The first reports about the horrific attack in Las Vegas on Sunday night will surely evolve into more detailed knowledge. But there are three lessons we might draw from the information already available. First, automatic rifles like the one the shooter apparently used have the potential to kill large numbers of people, particularly when aimed at a crowd in a confined space. Second, a shooter positioned in a high-rise building hundreds of meters away can render moot many of the security measures now used to protect crowds. And third, despite what gun advocates tend to say in response to shootings, it’s incredibly unlikely that any armed bystander could have made a difference, given the distance, elevation, and darkness that separated this shooter from his victims. These three facts made the Las Vegas shooting a nightmare scenariofor police agencies, and for the rest of us too.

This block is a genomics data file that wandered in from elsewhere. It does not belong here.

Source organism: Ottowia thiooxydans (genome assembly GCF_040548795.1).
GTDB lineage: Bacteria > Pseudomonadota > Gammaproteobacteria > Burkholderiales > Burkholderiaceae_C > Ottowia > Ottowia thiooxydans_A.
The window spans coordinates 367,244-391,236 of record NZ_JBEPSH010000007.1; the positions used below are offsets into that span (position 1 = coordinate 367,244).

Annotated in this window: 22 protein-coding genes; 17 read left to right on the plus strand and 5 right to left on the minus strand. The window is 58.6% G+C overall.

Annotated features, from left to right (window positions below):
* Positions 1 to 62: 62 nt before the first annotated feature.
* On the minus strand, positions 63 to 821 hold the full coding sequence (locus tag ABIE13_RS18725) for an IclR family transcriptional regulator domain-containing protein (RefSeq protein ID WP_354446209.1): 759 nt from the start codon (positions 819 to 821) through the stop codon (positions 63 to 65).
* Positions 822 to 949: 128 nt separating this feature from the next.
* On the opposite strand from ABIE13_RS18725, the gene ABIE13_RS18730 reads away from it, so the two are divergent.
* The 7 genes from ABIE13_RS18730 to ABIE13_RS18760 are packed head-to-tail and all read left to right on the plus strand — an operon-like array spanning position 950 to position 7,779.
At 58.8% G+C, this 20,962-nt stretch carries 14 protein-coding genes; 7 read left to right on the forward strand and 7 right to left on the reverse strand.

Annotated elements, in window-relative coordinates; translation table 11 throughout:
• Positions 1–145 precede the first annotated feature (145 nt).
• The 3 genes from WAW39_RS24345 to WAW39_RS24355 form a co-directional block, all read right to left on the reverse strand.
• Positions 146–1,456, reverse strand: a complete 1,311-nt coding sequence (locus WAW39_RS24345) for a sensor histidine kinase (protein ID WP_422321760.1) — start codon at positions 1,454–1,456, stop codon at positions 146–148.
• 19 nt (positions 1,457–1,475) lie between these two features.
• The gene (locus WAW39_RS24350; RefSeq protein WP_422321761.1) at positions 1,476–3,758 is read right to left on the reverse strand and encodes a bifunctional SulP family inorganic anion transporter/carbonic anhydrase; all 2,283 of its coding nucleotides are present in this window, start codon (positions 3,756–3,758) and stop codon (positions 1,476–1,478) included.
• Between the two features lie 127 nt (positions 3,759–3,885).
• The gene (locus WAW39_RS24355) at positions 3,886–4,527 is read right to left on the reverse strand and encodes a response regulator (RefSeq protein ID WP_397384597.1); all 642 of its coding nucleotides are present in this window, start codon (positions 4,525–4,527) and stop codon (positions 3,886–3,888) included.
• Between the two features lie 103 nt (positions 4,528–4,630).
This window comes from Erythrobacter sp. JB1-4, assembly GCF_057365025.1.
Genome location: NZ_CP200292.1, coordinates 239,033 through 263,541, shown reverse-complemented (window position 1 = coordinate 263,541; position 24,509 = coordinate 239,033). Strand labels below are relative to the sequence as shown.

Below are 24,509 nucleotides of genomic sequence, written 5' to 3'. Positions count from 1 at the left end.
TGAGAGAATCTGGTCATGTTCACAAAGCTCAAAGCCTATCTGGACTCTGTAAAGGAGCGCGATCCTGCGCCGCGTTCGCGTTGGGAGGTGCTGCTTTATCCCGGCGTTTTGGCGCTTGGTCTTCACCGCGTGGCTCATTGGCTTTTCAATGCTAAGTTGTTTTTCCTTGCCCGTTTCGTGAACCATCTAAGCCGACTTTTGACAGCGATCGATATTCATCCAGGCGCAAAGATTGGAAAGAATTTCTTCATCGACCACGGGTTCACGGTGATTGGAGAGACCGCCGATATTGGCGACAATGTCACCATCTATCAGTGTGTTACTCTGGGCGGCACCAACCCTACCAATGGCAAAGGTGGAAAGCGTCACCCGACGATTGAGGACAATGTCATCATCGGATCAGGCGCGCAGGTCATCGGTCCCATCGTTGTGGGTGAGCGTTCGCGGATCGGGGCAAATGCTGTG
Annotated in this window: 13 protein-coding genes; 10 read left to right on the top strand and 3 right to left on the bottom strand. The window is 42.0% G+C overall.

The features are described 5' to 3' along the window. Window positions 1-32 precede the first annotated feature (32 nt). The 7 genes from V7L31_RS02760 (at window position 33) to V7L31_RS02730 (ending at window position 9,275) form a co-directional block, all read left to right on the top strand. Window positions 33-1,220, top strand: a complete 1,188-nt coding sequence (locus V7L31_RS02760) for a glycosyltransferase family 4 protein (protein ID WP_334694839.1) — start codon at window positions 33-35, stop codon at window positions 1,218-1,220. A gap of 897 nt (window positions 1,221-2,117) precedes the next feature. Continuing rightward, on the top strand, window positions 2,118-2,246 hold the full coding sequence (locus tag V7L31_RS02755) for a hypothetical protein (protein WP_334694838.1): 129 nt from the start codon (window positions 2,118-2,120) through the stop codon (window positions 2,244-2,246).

Based on what we know now, shooter Stephen Paddock was a 64-year-old man who lived a relatively obscure and unremarkable life before his awful final act. He was, according to Las Vegas police, both a “solo actor” and a “lone wolf.” Paddock had no apparent ties to domestic or foreign terrorist organizations, nor had he made his murderous intentions apparent to others before Sunday. Perhaps that helped him acquire his arsenal and plan his attack. Although automatic weapons like those he apparently used are illegal, it would have been perfectly legal for a person like Paddock—a nonfelon who likely didn’t show up on any government watch lists—to acquire semi-automatic weapons and ammunition that could have been almost as deadly.
Read the full op-ed in Slate.